Hacktivism and the male-only stereotype

Tanczer, Leonie Maria
New Media & Society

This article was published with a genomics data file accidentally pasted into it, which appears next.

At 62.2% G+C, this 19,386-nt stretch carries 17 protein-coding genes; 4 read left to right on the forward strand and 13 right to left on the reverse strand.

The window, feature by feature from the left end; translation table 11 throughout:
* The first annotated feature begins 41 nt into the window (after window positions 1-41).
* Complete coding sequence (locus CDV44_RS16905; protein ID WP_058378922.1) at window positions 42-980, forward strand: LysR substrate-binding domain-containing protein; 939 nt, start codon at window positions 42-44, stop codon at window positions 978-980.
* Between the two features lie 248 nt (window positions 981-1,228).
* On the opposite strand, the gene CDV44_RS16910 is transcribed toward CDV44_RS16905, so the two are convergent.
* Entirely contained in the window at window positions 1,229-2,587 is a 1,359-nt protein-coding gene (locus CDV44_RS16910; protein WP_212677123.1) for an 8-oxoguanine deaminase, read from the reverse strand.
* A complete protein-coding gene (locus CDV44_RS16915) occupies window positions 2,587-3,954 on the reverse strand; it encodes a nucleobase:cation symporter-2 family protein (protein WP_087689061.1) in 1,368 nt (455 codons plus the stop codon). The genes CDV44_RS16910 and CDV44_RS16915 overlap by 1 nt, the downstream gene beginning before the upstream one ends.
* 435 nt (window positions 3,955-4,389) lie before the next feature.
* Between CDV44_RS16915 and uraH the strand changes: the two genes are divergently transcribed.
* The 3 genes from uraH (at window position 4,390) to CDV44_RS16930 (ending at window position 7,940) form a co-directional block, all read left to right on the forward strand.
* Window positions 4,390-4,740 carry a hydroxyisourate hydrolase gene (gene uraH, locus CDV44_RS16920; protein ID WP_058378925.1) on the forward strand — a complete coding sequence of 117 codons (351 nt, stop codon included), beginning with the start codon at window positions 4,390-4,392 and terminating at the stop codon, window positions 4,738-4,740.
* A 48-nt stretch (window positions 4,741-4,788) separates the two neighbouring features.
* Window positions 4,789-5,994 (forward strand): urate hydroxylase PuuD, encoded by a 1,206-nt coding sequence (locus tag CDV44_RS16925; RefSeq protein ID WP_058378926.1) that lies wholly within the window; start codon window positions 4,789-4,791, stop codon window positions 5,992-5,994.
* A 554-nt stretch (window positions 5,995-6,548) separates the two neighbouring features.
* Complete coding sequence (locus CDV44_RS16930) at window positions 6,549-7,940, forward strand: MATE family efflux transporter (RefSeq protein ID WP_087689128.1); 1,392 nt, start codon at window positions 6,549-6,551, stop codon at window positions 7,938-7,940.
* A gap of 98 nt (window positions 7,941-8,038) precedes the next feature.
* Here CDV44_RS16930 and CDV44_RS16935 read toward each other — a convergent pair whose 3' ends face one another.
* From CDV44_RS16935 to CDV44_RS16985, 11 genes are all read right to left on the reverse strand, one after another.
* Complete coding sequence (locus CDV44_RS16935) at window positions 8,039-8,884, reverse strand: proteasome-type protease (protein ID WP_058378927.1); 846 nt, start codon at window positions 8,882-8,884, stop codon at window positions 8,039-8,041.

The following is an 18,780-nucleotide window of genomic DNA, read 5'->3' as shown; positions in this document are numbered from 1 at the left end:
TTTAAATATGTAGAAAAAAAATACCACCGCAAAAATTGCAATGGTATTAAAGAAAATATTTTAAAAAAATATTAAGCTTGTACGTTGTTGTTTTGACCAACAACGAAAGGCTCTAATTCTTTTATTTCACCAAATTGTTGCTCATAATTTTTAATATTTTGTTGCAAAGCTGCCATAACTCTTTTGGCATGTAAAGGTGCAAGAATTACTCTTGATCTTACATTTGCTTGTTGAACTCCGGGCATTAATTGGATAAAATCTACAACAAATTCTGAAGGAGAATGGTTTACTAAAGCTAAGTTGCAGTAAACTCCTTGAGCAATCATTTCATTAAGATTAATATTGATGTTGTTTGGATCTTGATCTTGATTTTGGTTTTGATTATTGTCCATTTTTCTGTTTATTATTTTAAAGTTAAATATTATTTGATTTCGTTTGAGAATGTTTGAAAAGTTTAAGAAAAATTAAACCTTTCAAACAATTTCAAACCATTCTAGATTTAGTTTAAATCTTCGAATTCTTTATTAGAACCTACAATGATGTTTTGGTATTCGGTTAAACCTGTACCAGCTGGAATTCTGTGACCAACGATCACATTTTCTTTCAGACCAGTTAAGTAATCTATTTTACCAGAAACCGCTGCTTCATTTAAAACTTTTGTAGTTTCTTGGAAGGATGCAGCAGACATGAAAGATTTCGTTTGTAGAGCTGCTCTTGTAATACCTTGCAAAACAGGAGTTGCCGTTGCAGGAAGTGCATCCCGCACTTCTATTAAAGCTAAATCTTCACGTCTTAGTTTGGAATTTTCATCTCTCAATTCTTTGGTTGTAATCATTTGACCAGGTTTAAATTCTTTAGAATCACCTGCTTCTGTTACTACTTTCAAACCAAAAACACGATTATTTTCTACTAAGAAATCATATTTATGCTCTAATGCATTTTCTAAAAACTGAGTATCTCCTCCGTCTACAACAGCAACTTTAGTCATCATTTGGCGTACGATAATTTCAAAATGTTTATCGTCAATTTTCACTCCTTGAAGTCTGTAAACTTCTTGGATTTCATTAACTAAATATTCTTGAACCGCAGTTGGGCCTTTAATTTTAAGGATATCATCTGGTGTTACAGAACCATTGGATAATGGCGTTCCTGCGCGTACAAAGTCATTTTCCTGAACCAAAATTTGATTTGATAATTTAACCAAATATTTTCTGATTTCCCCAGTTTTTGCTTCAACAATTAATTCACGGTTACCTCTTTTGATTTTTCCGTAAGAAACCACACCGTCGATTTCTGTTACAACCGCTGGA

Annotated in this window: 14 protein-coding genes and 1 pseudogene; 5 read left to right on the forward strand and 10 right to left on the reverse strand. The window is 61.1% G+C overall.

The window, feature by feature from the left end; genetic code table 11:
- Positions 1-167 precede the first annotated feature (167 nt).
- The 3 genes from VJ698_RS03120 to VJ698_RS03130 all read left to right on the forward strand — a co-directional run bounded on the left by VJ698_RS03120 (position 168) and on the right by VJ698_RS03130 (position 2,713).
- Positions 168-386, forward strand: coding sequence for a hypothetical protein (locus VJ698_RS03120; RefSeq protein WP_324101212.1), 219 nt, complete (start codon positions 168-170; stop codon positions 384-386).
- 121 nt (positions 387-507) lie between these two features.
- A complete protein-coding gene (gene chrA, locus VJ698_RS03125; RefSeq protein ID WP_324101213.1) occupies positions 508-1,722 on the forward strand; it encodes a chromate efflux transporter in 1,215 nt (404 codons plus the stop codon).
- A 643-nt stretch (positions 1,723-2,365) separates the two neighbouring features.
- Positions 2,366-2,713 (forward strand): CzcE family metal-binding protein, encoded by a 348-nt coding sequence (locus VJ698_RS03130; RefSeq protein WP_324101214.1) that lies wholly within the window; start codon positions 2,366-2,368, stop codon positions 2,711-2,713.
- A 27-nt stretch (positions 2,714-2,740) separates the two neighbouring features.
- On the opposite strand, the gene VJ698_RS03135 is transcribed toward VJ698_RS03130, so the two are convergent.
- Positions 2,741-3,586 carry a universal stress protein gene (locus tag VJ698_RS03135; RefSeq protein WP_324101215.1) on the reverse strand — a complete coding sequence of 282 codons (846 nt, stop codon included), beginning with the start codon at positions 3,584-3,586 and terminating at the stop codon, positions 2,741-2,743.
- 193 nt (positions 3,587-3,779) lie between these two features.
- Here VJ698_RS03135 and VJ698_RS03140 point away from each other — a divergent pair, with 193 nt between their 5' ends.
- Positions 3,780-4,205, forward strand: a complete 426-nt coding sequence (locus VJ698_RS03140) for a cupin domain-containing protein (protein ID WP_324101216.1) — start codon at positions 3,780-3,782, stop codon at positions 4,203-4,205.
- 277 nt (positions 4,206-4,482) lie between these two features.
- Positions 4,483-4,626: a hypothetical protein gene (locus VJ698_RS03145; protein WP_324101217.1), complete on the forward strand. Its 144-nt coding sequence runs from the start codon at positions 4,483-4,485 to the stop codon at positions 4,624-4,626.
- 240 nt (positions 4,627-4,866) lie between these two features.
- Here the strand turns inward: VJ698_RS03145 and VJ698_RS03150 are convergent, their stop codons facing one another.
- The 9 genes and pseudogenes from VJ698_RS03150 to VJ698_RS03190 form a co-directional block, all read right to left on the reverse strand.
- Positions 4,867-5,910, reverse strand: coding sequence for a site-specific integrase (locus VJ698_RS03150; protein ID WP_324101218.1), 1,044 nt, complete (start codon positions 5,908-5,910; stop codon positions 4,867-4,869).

This research explores hacktivism as a new form of online political activism. It uses qualitative interviews with a gender-equal sample of 10 self-defined hacktivists to address issues of gender and the discursive strategies used by males and females to handle the hacktivist community’s male-only stereotype. The semi-structured interviews are analysed using Foucauldian discourse analysis (FDA). The analysis indicates that male hacktivists relate to this dominant male-only representation through discursive techniques such as the suppression of gender (Male Oblivious Discourse) or mechanisms of vindication (Male Justification Discourse). Female hacktivists use the accentuation of gender and sexism to counteract male-dominant discourses and establish Female Discourses of Resistance (Emphasis Discourse; Negation Discourse). These gender-related argumentative positions and rhetorical mechanisms demonstrate how the male-only stereotype is created and maintained and how it affects not only hacktivists’ talk and sense-making but also their identity and the hacktivist actions they perform.